When people find out that Miss Fit Academy offers aerial art classes in Nashville, the reaction is usually two-fold. The response is either, “Wow, that’s amazing!" Or “What is that exactly?”
Aerial Hammock is similar to aerial silks; however, the fabric is folded in half and the ends are tied at the ceiling, creating a hammock-like apparatus. Aerial Hammock combines flexibility, fluidity and hammock tricks into a gravity defying workout. The perfect mix of fun and challenging! The easy inversions allow for spinal decompression and you can explore a full range of motion in a safe and supported way. These classes are great for any fitness or flexibility level.
We had a chance to meet with Faerie, an Aerial Hammock instructor, to chat about all things Aerial Hammock. Let's take a journey into the enchanting world of this aerial apparatus that has captured our hearts and other fitness enthusiasts and performers alike.
Faerie, what sparked your interest in Aerial Hammock and how did you begin your journey as an instructor?
I actually began my interest in Aerial Hammock through Aerial Yoga, and then my instructor moved to California and I moved to a new studio that did Aerial dance. I knew immediately that I had found my happy, creative place. I loved it so much that I wanted other people to love it too, so that’s why I became an instructor.
"Hammock tends to be a bit more beginner-friendly" - Faerie
If I were a new student looking to venture into Aerial Arts, can you tell me the difference between Aerial Silks, Aerial Hoop, and Aerial Hammock?
Great question! Aerial Silks and Aerial Hammock (also called a Sling) are actually the same Circus related fabric. The difference is how it is rigged. With Hammock, knots are tied at the top so it looks like a long loop. Silks is a long silk with the fabric tied in the center so that you have fabric hanging down on each side. Because of the loop, Hammock tends to be a bit more beginner-friendly. You can stand or sit in the loop, not requiring you to hold your body weight up by hanging or climbing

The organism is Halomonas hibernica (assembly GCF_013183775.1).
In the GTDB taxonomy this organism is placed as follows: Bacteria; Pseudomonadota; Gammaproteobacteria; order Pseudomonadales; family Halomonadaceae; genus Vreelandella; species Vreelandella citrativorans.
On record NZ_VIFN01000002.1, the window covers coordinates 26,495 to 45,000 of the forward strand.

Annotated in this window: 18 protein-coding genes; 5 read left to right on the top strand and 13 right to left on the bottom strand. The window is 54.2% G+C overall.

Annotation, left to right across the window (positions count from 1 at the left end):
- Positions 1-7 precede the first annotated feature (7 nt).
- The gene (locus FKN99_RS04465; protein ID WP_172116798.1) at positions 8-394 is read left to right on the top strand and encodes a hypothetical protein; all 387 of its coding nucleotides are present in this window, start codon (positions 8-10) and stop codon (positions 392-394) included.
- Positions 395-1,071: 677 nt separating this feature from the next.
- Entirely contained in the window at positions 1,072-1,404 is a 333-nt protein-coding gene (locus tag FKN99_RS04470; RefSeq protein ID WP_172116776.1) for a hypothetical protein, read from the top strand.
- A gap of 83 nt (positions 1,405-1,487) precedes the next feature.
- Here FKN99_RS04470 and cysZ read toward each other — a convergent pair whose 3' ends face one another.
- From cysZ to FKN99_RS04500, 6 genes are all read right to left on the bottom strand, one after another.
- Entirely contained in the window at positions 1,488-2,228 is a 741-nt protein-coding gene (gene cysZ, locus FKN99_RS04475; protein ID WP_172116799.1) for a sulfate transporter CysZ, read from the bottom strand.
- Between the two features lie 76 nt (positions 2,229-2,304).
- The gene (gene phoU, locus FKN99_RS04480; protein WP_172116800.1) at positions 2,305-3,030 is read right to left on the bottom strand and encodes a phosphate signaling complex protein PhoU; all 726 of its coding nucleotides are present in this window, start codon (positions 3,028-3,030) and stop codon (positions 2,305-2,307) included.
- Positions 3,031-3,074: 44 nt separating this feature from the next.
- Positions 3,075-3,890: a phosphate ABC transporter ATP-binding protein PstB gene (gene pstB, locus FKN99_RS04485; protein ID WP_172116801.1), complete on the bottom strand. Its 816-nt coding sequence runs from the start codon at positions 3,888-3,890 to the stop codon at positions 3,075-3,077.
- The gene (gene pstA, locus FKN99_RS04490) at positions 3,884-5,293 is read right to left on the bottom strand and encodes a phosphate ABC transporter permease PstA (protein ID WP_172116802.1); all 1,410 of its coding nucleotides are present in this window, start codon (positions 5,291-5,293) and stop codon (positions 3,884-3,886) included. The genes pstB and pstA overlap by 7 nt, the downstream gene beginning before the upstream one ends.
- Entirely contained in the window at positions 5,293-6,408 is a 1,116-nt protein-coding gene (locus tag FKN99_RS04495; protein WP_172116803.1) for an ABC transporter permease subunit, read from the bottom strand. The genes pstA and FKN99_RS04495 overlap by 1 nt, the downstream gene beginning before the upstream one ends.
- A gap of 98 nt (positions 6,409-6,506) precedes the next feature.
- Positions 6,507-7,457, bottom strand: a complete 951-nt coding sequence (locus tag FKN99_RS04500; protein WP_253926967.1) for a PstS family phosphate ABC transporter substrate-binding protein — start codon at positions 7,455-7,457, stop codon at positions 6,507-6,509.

Aerial Silks are a bit more challenging at first as you’re holding your body weight with your arms more. However, with time and practice, you can often go higher in the air and execute more dynamic or drop skills. Because you have to remember the ways the fabric wraps around and supports the body, both [silks and hammock] are big builders of cognitive function.
Aerial Hoop (Lyra) is a round metal object suspended from either 1 rig point (single tab) or 2 rig points (double tab) Unlike Silks or Hammock that wrap around your body, you’re learning how to wrap your body around the hoop. It’s kind of the best of both Silks and Hammock in that you’re getting the support of being able to sit on or in the hoop, but you also use a lot of upper body strength and get to spin really fast if you like that!
We can modify it to make it accessible to everyone - Faerie
What are some common misconceptions about Aerial Hammock that you would like to dispel?
The first one would be that you have to be a dancer or come from a dance background to do Aerial. That is not true.
The second one is that you have to be flexible. That is also not true. Flexibility will come over time, if you work on it. Just like anything.
And the third would be that you have to be strong. It will test and challenge your strength, and it will make you strong. But we also encourage anyone who is just starting out on their fitness journey and have never really done any sort of exercise. We can modify it to make it accessible to everyone.
Why do YOU love Aerial Hammock?
Ohhhhh…Aerial Hammock was my first love. It was my main squeeze, if you will. It’s easier to allow fluid movement. The fabric can sometimes feel like a warm hug against your body, and it just becomes my “happy place”.
Faerie currently teaches Aerial Hammock 101 and Aerial Hammock 102 at Miss Fit Academy. Visit www.missfitacademy.com to see the complete class schedule.